At the hearing, the defendants, in summarizing, characterized plaintiff's case as "simplistic", and indeed with justification, as they clearly exposed plaintiff's political sophism. I doubt, however, that even a plaintiff approaching the political sagaciousness of the defendants would ever be able to carry the substantial burden of proof necessary to cut through the political thicket. This, of course, is the burden which the majority finds the plaintiff failed to meet. However, what I find in this case to be justiciable is district configuration, and the relatively simple standards of contiguity and compactness seem not to require any substantial burden at all on a proper party plaintiff. When a plaintiff can point to districts with grotesque shapes which appear on their face to be suspect, the burden shifts to the State to justify them just as it shifts to the State to justify variances in population. See, e.g., Kirkpatrick v. Preisler, supra.
Plaintiff's "Stopgap Plan" points to a number of newly adopted district configurations which readily remind one of Elbridge Gerry and for which the defendants gave no justification "free from any taint of arbitrariness or discrimination." Roman v. Sincock, 377 U.S. 695, 710, 84 S.Ct. 1449, 1458, 12 L.Ed.2d 620 (1964).
Taking the objectionable districts in numerical sequence, the Fourth and 5th C.D.'s envisioned in Chapter 5 contain total populations of 409,369 and 409,343 respectively. The 5th District is clearly quite compact, but the Fourth is just as clearly not compact at all. See Appendix A. Plaintiff's proposed configurations for these two districts (Appendix B), on the other hand, represent a roughly equal and high degree of compactness. With such configurations, the 4th C.D. would have a population of 409,227 and the Fifth, 409,485. The defendants did not dispute these figures, nor any of the others contained in the "Stopgap Plan." The increased statistical variance, which is miniscule, seems to be more than justified by the much greater degree of compactness of the 4th District.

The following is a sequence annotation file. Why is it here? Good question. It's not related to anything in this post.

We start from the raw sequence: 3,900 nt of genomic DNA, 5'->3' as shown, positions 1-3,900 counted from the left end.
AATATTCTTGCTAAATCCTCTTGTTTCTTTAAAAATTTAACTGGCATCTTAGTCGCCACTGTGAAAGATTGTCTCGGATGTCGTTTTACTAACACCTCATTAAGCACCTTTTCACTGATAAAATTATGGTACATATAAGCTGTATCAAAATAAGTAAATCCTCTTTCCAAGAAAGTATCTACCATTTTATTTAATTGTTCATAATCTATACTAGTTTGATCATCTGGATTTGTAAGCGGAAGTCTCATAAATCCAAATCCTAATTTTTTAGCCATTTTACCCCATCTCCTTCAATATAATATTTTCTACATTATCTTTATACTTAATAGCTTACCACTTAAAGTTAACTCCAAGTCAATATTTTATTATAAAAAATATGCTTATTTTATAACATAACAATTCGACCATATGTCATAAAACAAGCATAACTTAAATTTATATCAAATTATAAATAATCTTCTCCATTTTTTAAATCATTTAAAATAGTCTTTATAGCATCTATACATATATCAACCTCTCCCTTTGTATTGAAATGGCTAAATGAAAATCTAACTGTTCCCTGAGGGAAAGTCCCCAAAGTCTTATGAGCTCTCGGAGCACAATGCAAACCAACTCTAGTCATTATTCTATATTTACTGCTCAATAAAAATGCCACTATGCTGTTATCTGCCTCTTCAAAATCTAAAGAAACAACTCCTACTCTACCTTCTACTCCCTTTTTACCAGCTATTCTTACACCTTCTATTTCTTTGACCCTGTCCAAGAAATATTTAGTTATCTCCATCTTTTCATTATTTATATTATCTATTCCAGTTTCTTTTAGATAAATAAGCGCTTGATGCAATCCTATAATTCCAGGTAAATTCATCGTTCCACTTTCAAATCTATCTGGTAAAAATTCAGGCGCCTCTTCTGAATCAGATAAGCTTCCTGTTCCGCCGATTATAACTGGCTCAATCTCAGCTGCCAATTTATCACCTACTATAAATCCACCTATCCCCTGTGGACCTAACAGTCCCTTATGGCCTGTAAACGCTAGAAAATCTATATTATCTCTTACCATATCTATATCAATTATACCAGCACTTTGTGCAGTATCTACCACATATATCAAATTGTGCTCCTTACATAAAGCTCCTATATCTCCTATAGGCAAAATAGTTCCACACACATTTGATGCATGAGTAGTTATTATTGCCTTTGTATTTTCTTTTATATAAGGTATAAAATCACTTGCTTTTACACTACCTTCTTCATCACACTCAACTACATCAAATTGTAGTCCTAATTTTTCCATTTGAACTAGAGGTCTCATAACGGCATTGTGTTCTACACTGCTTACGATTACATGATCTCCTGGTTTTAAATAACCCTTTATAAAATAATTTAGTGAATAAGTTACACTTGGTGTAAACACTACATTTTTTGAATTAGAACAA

The Sixth and the 8th C.D.'s originally set forth in Chapter 5 were relatively compact and contained populations of 409,397 and 409,330 respectively. See Appendix C. The simultaneous amending of these C.D.'s, which also required minor adjustments to the Third and 7th Districts, resulted in grotesque and decidedly noncompact configurations for the Sixth and the Eighth with populations of 409,256 and 409,312 respectively. See Appendix D. That the Legislature itself felt that this arbitrary and unjustified amendment might be judicially suspect is evident from the inclusion in the amending Act of a savings clause (Section 2 of Chapter 6). I find the Sixth and 8th C.D.'s as set forth in this Act to be constitutionally invalid, and I would require that these two Districts (and the Third and Seventh) reassume the configurations originally contemplated (in Chapter 5).